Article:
"You put down one color, and it calls for an answer. You have to look at it like a melody." - Romare Bearden
My Hands Sing the Blues is the story of the artist Romare Bearden, told in his voice, as he thinks on his time in North Carolina and his move to Harlem, New York. The story is a gorgeous poem starting with Bearden snipping "a patch of color" to make a collage from a picture when a train comes into memory. He follows that train, incorporating it into his artwork and telling us the story of his trip North.
Bearden and his parents leave for New York City in 1914, because of the discriminating Jim Crow laws. And while they are moving North to make a better life for themselves, the sadness of leaving his great-grandparents is palpable.
There are many things I love about this story. The first is Ms Harvey's writing. I wrote about her book, Astro the Steller Sea Lion on this blog and what struck me while reading My Hands Sing the Blues is how varied her story telling is. She writes a musical poem - filled with rhythm and capturing the great sounds of a train - for Bearden's story, all the while telling a great story in his voice. In Astro the Steller Sea Lion she incorporates facts about a sea lion into a touching narrative. In both books she captures these two different beings' stories using different forms of writing.
I also love the illustrations. This is Elizabeth Zunon's first illustrated picture book and the pictures are stunning. As a mother of young children, I spend lots of time looking at picture books. I am always impressed at the way the illustrators bring out the words, enhancing emotions or highlighting a character or a scene. Ms Zunon does this beautifully on every page. You will taste the tomato slices Bearden shares with his great-grandma as they sit on her porch swing in North Carolina. You will feel as though you're on the train headed to Harlem. And you might just try your hand at a collage.
Which brings me to the third thing I love about this book. It is a chance for us to not only read a touching story, but to try and work through a memory of our own using art. When Hadley and I read this story together, we talked about collages and what they are and then I asked her if she'd like to make one of her own. We went through some summer pictures and she picked out this one (which happens to be my favorite):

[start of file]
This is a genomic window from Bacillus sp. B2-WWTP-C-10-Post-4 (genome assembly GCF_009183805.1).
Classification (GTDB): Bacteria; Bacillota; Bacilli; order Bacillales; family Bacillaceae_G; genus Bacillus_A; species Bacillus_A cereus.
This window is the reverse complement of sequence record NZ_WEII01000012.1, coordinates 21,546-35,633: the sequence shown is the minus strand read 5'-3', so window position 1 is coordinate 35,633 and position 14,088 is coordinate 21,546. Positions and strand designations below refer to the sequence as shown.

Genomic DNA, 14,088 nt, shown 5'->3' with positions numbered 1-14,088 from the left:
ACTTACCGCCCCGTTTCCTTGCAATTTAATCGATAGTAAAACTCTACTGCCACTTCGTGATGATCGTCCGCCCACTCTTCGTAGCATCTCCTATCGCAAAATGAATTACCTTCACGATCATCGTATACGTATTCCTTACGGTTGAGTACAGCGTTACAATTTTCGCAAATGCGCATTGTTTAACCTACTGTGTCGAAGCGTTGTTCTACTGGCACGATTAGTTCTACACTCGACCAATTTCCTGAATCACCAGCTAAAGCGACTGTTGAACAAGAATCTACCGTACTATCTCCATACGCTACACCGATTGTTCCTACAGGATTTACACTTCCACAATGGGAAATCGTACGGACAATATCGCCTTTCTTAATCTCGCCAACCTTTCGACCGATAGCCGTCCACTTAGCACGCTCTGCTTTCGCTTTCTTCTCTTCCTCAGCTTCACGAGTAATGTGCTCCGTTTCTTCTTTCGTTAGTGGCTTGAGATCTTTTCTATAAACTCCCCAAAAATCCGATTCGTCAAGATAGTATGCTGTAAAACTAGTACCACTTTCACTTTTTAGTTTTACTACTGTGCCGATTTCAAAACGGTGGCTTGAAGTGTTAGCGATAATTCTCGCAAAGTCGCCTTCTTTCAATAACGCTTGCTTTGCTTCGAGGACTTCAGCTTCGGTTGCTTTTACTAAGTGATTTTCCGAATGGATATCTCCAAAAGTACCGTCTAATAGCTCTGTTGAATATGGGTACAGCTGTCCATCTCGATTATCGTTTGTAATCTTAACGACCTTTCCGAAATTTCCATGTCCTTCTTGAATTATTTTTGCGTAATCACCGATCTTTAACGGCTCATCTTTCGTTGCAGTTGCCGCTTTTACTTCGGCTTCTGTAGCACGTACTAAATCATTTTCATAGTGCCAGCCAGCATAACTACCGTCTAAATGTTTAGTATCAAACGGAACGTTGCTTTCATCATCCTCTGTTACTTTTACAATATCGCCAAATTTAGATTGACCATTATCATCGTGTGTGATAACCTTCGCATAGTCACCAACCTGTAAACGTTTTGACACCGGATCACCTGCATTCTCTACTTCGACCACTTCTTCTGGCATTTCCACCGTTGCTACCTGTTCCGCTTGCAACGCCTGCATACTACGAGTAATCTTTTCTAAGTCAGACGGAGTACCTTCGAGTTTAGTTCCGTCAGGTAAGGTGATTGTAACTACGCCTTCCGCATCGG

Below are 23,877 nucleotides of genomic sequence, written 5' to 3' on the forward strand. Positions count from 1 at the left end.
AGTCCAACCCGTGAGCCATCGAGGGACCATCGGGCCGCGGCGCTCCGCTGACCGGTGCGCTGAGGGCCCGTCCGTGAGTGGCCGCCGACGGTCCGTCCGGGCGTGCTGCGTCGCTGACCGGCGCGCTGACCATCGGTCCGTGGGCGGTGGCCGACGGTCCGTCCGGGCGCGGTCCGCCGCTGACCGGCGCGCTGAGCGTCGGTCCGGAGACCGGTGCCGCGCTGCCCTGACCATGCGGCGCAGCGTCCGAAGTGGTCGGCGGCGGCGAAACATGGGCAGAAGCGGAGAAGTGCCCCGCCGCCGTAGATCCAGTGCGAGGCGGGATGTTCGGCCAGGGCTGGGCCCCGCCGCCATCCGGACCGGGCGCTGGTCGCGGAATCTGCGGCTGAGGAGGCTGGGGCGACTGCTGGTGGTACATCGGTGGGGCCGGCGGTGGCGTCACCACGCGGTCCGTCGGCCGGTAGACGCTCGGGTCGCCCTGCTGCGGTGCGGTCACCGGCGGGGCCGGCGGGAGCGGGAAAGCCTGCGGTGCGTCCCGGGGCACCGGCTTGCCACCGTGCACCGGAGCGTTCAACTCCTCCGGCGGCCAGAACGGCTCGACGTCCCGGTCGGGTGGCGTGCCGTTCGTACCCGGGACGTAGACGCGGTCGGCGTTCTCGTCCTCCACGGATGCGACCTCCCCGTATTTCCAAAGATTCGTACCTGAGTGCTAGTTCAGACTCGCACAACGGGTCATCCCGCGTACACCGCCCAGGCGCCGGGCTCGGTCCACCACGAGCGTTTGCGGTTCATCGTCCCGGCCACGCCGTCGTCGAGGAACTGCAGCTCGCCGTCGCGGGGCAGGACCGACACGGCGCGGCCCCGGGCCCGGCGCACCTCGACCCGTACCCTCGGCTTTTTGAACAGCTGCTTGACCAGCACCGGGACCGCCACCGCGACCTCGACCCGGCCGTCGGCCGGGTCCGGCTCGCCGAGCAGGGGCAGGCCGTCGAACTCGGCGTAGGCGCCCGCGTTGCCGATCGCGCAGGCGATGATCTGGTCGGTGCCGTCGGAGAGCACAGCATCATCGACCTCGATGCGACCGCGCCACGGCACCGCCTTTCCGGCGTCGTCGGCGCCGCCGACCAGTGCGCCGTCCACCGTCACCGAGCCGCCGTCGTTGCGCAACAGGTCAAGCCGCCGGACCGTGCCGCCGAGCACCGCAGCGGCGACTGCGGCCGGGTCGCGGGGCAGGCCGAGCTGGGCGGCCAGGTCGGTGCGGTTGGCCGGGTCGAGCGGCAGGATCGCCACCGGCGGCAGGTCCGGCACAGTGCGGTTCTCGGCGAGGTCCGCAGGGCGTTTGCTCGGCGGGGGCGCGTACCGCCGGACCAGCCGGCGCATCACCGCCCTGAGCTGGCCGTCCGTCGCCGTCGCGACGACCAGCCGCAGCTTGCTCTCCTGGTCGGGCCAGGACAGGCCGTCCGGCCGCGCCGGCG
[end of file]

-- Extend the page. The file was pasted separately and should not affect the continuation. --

I also told her that with a collage, you could rip paper to make images instead of drawing something and cutting it out. She thought that was pretty cool. I think getting things "just so" can get overwhelming for her....I wonder where she gets that from. Anyway, she loved ripping paper to make a sun and clouds.
I love this from the book:
"Like a flower, I have roots in my Carolina past,
roots sunk deep in my childhood long past.
The people and the places are in my art to last."
How easy it would've been to read "heart" in place of "art." But I love that Walker chose to write "art." To me, she (and Bearden) are saying that the events in our childhood - in our lives - can be molded into art whether it's collage, paint, photography, writing, dance, perhaps even baking. We can take these events and shape them into something so that everyone can see the melody.
When people read My Hands Sing the Blues, I hope they will be inspired to "put down one color" and wait "for an answer." I know Hadley and I were.
Not to be believed
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